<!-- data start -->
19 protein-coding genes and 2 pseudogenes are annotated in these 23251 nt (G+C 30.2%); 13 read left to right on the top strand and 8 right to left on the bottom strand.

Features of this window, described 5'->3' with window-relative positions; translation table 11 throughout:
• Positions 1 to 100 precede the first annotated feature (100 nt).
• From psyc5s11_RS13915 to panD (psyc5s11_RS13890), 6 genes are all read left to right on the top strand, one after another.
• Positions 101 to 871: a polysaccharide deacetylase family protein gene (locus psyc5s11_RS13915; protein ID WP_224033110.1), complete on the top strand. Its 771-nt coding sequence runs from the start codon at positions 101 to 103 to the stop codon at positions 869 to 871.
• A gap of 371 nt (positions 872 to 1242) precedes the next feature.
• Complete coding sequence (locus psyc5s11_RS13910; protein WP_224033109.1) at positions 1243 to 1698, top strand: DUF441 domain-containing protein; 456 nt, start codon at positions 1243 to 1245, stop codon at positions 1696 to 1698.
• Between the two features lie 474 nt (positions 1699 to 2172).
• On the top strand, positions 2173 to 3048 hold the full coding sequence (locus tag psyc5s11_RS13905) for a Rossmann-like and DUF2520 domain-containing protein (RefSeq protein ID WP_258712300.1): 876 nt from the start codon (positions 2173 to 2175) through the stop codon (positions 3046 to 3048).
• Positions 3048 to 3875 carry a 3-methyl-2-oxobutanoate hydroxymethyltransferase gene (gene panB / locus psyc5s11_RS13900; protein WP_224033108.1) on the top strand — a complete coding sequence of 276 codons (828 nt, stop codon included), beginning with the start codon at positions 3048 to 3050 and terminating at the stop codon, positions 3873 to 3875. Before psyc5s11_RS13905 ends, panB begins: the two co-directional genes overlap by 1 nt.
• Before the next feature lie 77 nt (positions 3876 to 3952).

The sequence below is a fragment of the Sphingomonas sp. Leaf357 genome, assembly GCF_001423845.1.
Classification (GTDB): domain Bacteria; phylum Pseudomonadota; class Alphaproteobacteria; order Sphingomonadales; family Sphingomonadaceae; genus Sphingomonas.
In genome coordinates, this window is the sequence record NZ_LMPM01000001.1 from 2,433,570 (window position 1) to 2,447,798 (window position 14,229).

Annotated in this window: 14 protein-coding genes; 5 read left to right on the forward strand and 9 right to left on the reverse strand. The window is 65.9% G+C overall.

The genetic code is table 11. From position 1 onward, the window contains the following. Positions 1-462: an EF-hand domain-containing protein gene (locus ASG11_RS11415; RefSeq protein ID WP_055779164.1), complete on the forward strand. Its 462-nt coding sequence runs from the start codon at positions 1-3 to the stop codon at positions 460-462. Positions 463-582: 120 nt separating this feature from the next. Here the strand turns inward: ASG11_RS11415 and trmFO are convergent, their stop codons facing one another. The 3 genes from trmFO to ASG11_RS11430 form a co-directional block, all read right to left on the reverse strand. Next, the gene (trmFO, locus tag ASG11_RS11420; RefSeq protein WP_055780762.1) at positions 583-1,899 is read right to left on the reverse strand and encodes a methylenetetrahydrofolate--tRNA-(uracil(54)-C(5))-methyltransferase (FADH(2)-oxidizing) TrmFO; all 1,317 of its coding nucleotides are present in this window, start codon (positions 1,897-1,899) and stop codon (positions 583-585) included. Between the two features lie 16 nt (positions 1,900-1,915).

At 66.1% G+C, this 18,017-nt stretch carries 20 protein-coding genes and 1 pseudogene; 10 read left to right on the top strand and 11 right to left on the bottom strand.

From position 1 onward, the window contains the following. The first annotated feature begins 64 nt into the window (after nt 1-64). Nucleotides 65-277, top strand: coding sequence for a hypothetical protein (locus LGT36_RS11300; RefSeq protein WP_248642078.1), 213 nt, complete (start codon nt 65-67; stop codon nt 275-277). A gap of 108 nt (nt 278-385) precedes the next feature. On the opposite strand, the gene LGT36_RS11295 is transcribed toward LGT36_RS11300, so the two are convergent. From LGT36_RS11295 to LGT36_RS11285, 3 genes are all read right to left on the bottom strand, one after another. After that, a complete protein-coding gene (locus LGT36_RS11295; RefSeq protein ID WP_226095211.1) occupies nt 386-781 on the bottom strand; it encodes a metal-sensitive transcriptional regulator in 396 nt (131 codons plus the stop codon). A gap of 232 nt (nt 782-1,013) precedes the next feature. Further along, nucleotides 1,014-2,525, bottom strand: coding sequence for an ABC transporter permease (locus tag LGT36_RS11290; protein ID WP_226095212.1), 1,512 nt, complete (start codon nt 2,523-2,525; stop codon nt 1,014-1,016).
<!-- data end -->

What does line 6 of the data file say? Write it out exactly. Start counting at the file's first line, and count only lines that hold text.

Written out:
• A gap of 371 nt (positions 872 to 1242) precedes the next feature.